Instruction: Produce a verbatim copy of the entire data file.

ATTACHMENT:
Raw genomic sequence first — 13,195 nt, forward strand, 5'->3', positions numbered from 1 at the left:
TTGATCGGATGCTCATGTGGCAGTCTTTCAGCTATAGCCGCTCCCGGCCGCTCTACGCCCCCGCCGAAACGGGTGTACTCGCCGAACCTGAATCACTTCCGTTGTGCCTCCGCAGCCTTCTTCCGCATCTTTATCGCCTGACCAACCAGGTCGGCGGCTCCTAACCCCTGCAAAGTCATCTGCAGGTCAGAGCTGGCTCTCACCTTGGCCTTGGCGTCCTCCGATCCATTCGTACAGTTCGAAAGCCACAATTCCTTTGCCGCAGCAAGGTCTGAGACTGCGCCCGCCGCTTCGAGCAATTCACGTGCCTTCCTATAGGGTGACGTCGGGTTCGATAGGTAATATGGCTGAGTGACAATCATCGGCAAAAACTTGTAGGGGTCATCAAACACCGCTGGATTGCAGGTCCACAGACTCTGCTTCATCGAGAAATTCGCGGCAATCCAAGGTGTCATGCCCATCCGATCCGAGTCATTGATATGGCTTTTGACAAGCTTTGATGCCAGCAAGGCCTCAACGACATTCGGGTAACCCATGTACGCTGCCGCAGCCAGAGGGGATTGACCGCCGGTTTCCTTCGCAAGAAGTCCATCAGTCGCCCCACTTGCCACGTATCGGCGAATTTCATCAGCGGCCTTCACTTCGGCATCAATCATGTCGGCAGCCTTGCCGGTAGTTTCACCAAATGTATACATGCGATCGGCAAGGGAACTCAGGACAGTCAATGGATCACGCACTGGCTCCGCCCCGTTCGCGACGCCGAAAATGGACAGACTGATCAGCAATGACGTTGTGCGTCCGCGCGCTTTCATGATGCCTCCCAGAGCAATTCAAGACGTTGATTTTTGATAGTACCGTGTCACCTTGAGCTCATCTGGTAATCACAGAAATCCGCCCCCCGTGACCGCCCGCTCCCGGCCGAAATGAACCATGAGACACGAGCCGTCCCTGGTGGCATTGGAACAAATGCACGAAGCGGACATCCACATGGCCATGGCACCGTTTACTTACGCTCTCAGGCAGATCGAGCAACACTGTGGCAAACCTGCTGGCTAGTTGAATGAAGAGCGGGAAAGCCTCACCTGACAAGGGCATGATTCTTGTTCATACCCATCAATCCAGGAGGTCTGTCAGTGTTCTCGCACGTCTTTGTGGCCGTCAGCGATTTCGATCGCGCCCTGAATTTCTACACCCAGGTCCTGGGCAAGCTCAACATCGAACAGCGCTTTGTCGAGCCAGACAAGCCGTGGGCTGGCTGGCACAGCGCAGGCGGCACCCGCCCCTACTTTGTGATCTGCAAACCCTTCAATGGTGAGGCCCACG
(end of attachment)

Raw genomic sequence first — 13,195 nt, forward strand, 5'->3', positions numbered from 1 at the left:
TTGATCGGATGCTCATGTGGCAGTCTTTCAGCTATAGCCGCTCCCGGCCGCTCTACGCCCCCGCCGAAACGGGTGTACTCGCCGAACCTGAATCACTTCCGTTGTGCCTCCGCAGCCTTCTTCCGCATCTTTATCGCCTGACCAACCAGGTCGGCGGCTCCTAACCCCTGCAAAGTCATCTGCAGGTCAGAGCTGGCTCTCACCTTGGCCTTGGCGTCCTCCGATCCATTCGTACAGTTCGAAAGCCACAATTCCTTTGCCGCAGCAAGGTCTGAGACTGCGCCCGCCGCTTCGAGCAATTCACGTGCCTTCCTATAGGGTGACGTCGGGTTCGATAGGTAATATGGCTGAGTGACAATCATCGGCAAAAACTTGTAGGGGTCATCAAACACCGCTGGATTGCAGGTCCACAGACTCTGCTTCATCGAGAAATTCGCGGCAATCCAAGGTGTCATGCCCATCCGATCCGAGTCATTGATATGGCTTTTGACAAGCTTTGATGCCAGCAAGGCCTCAACGACATTCGGGTAACCCATGTACGCTGCCGCAGCCAGAGGGGATTGACCGCCGGTTTCCTTCGCAAGAAGTCCATCAGTCGCCCCACTTGCCACGTATCGGCGAATTTCATCAGCGGCCTTCACTTCGGCATCAATCATGTCGGCAGCCTTGCCGGTAGTTTCACCAAATGTATACATGCGATCGGCAAGGGAACTCAGGACAGTCAATGGATCACGCACTGGCTCCGCCCCGTTCGCGACGCCGAAAATGGACAGACTGATCAGCAATGACGTTGTGCGTCCGCGCGCTTTCATGATGCCTCCCAGAGCAATTCAAGACGTTGATTTTTGATAGTACCGTGTCACCTTGAGCTCATCTGGTAATCACAGAAATCCGCCCCCCGTGACCGCCCGCTCCCGGCCGAAATGAACCATGAGACACGAGCCGTCCCTGGTGGCATTGGAACAAATGCACGAAGCGGACATCCACATGGCCATGGCACCGTTTACTTACGCTCTCAGGCAGATCGAGCAACACTGTGGCAAACCTGCTGGCTAGTTGAATGAAGAGCGGGAAAGCCTCACCTGACAAGGGCATGATTCTTGTTCATACCCATCAATCCAGGAGGTCTGTCAGTGTTCTCGCACGTCTTTGTGGCCGTCAGCGATTTCGATCGCGCCCTGAATTTCTACACCCAGGTCCTGGGCAAGCTCAACATCGAACAGCGCTTTGTCGAGCCAGACAAGCCGTGGGCTGGCTGGCACAGCGCAGGCGGCACCCGCCCCTACTTTGTGATCTGCAAACCCTTCAATGGTGAGGCCCACG